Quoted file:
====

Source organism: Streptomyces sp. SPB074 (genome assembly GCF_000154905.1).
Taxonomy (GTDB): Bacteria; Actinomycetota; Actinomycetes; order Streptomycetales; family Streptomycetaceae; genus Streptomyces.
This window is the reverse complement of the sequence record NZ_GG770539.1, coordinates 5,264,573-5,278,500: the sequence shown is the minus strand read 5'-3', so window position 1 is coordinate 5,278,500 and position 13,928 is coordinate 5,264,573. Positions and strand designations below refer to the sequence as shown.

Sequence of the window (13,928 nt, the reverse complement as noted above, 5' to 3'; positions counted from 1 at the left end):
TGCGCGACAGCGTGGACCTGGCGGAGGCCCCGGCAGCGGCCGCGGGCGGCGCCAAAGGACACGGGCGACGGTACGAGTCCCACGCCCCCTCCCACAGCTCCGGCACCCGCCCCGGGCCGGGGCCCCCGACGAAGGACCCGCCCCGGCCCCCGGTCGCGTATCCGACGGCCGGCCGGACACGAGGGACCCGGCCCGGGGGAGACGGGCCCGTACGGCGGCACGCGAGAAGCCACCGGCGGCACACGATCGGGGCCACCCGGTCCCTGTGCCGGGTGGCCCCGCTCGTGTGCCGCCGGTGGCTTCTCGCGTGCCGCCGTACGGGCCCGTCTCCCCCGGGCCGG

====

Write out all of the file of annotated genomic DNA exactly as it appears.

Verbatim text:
Source organism: Streptomyces sp. SPB074 (genome assembly GCF_000154905.1).
Taxonomy (GTDB): Bacteria; Actinomycetota; Actinomycetes; order Streptomycetales; family Streptomycetaceae; genus Streptomyces.
This window is the reverse complement of the sequence record NZ_GG770539.1, coordinates 5,264,573-5,278,500: the sequence shown is the minus strand read 5'-3', so window position 1 is coordinate 5,278,500 and position 13,928 is coordinate 5,264,573. Positions and strand designations below refer to the sequence as shown.

Sequence of the window (13,928 nt, the reverse complement as noted above, 5' to 3'; positions counted from 1 at the left end):
TGCGCGACAGCGTGGACCTGGCGGAGGCCCCGGCAGCGGCCGCGGGCGGCGCCAAAGGACACGGGCGACGGTACGAGTCCCACGCCCCCTCCCACAGCTCCGGCACCCGCCCCGGGCCGGGGCCCCCGACGAAGGACCCGCCCCGGCCCCCGGTCGCGTATCCGACGGCCGGCCGGACACGAGGGACCCGGCCCGGGGGAGACGGGCCCGTACGGCGGCACGCGAGAAGCCACCGGCGGCACACGATCGGGGCCACCCGGTCCCTGTGCCGGGTGGCCCCGCTCGTGTGCCGCCGGTGGCTTCTCGCGTGCCGCCGTACGGGCCCGTCTCCCCCGGGCCGG